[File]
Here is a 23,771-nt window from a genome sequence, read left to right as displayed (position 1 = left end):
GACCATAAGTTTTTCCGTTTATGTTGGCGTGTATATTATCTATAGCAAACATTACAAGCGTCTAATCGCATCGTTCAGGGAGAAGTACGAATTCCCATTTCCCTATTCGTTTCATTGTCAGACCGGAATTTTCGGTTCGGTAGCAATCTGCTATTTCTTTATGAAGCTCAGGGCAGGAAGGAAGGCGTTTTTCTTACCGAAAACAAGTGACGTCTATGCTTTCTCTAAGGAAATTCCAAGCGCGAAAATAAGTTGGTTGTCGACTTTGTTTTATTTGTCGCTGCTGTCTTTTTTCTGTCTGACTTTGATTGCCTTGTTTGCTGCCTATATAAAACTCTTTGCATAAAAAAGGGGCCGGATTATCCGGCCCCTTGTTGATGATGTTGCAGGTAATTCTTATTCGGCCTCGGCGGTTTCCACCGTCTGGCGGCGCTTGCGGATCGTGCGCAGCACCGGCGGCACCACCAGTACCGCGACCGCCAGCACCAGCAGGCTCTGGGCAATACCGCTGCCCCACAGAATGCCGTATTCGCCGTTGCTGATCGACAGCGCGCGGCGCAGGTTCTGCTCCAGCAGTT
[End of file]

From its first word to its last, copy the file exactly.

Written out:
Here is a 23,771-nt window from a genome sequence, read left to right as displayed (position 1 = left end):
GACCATAAGTTTTTCCGTTTATGTTGGCGTGTATATTATCTATAGCAAACATTACAAGCGTCTAATCGCATCGTTCAGGGAGAAGTACGAATTCCCATTTCCCTATTCGTTTCATTGTCAGACCGGAATTTTCGGTTCGGTAGCAATCTGCTATTTCTTTATGAAGCTCAGGGCAGGAAGGAAGGCGTTTTTCTTACCGAAAACAAGTGACGTCTATGCTTTCTCTAAGGAAATTCCAAGCGCGAAAATAAGTTGGTTGTCGACTTTGTTTTATTTGTCGCTGCTGTCTTTTTTCTGTCTGACTTTGATTGCCTTGTTTGCTGCCTATATAAAACTCTTTGCATAAAAAAGGGGCCGGATTATCCGGCCCCTTGTTGATGATGTTGCAGGTAATTCTTATTCGGCCTCGGCGGTTTCCACCGTCTGGCGGCGCTTGCGGATCGTGCGCAGCACCGGCGGCACCACCAGTACCGCGACCGCCAGCACCAGCAGGCTCTGGGCAATACCGCTGCCCCACAGAATGCCGTATTCGCCGTTGCTGATCGACAGCGCGCGGCGCAGGTTCTGCTCCAGCAGTT